Supports one joystick emulated by the numberpad of the C128 in C64 mode, the firebutton is labeled "5" and ENTER.

7.4 Mouse drivers

You can use these drivers in text-mode or graphics-mode (TGI) programs. See the description of the graphics drivers.

The default drivers, mouse_stddrv (mouse_static_stddrv), point to c64-1351.mou (c64_1351_mou).

c64-1351.mou (c64_1351_mou)

Supports a standard mouse connected to port #0 of the C64.

c64-inkwell.mou (c64_inkwell_mou)

Supports the Inkwell Systems lightpens, connected to port #0 of the C64. It can read both the one-button 170-C and the two-button 184-C pens. (It can read other lightpens and light-guns that send their button signal to the joystick left-button pin or the paddle Y [up/down] pin.)

c64-joy.mou (c64_joy_mou)

Supports a mouse emulated by a standard joystick, e.g. 1350 mouse, in port #1 of the C64.

c64-pot.mou (c64_pot_mou)

Supports a potentiometer device, e.g. Koala Pad, connected to port #1 of the C64.

7.5 RS232 device drivers

c64-swlink.ser (c64_swlink_ser)

Driver for the SwiftLink cartridge. Supports up to 38400 baud, requires hardware flow control (RTS/CTS) and does interrupt driven receives. Note that, because of the peculiarities of the 6551 chip, together with the use of the NMI, transmits are not interrupt driven; and, the transceiver blocks if the receiver asserts flow control because of a full buffer.

8. Limitations

8.1 Realtime clock

The realtime clock functions use the CIA1 TOD clock. As that clock only stores the time but not the date, the date set by clock_settime() is simply stored inside the C library for retrieval in the same program via clock_gettime().

9. Other hints

9.1 Escape code

For an Esc, press CTRL and the [ key.

9.2 Passing arguments to the program

Command-line arguments can be passed to main(). Since this is not supported directly by BASIC, the following syntax was chosen:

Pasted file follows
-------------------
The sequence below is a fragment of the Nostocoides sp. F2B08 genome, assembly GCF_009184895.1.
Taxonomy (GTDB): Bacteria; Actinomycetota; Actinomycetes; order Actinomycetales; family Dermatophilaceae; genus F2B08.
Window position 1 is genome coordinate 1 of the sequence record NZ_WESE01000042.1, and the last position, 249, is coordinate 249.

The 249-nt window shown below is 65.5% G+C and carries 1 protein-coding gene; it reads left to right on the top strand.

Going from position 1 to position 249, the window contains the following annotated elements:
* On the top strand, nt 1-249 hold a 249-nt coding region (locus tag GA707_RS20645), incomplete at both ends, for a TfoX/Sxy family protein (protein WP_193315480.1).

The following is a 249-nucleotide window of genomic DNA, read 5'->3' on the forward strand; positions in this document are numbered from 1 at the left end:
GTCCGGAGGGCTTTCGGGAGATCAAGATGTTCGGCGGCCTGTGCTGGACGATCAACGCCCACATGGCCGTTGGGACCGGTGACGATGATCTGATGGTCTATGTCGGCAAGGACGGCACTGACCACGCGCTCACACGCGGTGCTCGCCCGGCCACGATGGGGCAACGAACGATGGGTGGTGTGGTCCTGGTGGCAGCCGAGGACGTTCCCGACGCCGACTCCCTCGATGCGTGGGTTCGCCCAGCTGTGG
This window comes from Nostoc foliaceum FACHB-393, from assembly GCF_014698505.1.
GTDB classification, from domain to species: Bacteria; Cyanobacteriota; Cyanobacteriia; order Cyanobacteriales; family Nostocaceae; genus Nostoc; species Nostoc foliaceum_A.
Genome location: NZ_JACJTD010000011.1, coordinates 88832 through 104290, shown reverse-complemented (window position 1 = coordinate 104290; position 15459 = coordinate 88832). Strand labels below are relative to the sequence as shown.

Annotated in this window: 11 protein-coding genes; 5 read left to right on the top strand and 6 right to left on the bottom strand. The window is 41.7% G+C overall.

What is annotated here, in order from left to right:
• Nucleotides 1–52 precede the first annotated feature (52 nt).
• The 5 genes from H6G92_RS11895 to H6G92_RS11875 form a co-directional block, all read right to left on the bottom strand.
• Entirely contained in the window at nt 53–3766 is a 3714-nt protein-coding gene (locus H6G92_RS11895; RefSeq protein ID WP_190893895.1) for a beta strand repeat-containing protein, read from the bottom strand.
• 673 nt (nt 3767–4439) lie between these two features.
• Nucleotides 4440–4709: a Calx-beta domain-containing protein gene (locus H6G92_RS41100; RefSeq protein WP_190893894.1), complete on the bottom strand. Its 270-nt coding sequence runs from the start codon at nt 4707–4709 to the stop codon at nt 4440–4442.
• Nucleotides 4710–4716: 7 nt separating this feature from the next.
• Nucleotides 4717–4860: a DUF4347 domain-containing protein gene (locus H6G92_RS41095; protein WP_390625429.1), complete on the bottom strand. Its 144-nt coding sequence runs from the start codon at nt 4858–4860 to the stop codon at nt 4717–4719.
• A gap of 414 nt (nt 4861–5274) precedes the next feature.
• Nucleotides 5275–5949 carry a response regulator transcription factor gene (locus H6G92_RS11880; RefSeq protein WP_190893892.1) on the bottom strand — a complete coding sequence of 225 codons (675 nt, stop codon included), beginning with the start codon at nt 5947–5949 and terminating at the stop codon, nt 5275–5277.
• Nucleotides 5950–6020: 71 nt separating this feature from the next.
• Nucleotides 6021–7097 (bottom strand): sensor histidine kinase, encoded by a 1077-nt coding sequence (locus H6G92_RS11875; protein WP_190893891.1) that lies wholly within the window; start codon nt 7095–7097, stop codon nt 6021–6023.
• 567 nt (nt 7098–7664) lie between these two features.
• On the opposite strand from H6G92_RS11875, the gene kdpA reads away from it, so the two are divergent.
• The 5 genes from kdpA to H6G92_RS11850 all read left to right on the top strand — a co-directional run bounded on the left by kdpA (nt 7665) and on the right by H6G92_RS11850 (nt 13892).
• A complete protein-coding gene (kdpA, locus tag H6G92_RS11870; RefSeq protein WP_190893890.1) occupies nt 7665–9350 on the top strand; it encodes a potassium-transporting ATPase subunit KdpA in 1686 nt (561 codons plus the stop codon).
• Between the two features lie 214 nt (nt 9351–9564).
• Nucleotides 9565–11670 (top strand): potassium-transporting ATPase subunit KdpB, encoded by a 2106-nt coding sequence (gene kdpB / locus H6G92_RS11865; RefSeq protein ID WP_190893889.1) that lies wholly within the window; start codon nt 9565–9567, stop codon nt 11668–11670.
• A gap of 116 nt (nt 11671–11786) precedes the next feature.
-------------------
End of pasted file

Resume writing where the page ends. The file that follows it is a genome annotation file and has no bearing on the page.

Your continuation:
1. Arguments are separated by spaces.
  2. Arguments may be quoted.
  3. Leading and trailing spaces around an argument are ignored. Spaces within a quoted argument are allowed.
  4. The first argument passed to main() is the program name.
  5. A maximum number of 10 arguments (including the program name) are supported.

9.3 Program return code

The program return code (low byte) is passed back to BASIC by use of the ST variable.

9.4 Interrupts

The runtime for the C64 uses routines marked as .INTERRUPTOR for interrupt handlers. Such routines must be written as simple machine language subroutines and will be called automatically by the interrupt handler code when they are linked into a program. See the discussion of the .CONDES feature in the assembler manual.

10. License

This software is provided 'as-is', without any expressed or implied warranty. In no event will the authors be held liable for any damages arising from the use of this software.

Permission is granted to anyone to use this software for any purpose, including commercial applications, and to alter it and redistribute it freely, subject to the following restrictions:

  1. The origin of this software must not be misrepresented; you must not claim that you wrote the original software. If you use this software in a product, an acknowledgment in the product documentation would be appreciated but is not required.
  2. Altered source versions must be plainly marked as such, and must not be misrepresented as being the original software.
  3. This notice may not be removed or altered from any source distribution.